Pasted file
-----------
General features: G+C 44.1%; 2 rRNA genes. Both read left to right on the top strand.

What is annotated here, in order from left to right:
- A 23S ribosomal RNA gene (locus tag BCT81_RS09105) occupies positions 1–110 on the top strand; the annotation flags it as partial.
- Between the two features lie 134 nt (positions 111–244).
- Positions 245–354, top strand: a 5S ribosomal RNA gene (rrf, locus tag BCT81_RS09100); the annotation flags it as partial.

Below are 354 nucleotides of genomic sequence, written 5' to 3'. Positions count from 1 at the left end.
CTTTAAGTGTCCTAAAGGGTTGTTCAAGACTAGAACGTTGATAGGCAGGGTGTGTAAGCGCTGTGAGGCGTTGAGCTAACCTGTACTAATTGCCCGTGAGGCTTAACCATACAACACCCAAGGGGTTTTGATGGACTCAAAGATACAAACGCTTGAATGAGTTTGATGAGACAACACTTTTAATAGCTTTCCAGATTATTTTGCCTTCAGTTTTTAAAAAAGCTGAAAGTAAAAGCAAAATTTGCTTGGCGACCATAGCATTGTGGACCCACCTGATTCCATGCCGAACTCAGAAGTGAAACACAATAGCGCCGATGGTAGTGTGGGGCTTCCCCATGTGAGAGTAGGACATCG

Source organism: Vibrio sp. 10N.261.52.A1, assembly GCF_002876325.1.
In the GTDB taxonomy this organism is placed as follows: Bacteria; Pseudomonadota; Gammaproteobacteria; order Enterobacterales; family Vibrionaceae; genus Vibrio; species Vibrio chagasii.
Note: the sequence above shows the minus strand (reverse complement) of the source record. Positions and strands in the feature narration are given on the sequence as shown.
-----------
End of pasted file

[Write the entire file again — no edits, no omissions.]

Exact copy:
General features: G+C 44.1%; 2 rRNA genes. Both read left to right on the top strand.

What is annotated here, in order from left to right:
- A 23S ribosomal RNA gene (locus tag BCT81_RS09105) occupies positions 1–110 on the top strand; the annotation flags it as partial.
- Between the two features lie 134 nt (positions 111–244).
- Positions 245–354, top strand: a 5S ribosomal RNA gene (rrf, locus tag BCT81_RS09100); the annotation flags it as partial.

Below are 354 nucleotides of genomic sequence, written 5' to 3'. Positions count from 1 at the left end.
CTTTAAGTGTCCTAAAGGGTTGTTCAAGACTAGAACGTTGATAGGCAGGGTGTGTAAGCGCTGTGAGGCGTTGAGCTAACCTGTACTAATTGCCCGTGAGGCTTAACCATACAACACCCAAGGGGTTTTGATGGACTCAAAGATACAAACGCTTGAATGAGTTTGATGAGACAACACTTTTAATAGCTTTCCAGATTATTTTGCCTTCAGTTTTTAAAAAAGCTGAAAGTAAAAGCAAAATTTGCTTGGCGACCATAGCATTGTGGACCCACCTGATTCCATGCCGAACTCAGAAGTGAAACACAATAGCGCCGATGGTAGTGTGGGGCTTCCCCATGTGAGAGTAGGACATCG

Source organism: Vibrio sp. 10N.261.52.A1, assembly GCF_002876325.1.
In the GTDB taxonomy this organism is placed as follows: Bacteria; Pseudomonadota; Gammaproteobacteria; order Enterobacterales; family Vibrionaceae; genus Vibrio; species Vibrio chagasii.
Note: the sequence above shows the minus strand (reverse complement) of the source record. Positions and strands in the feature narration are given on the sequence as shown.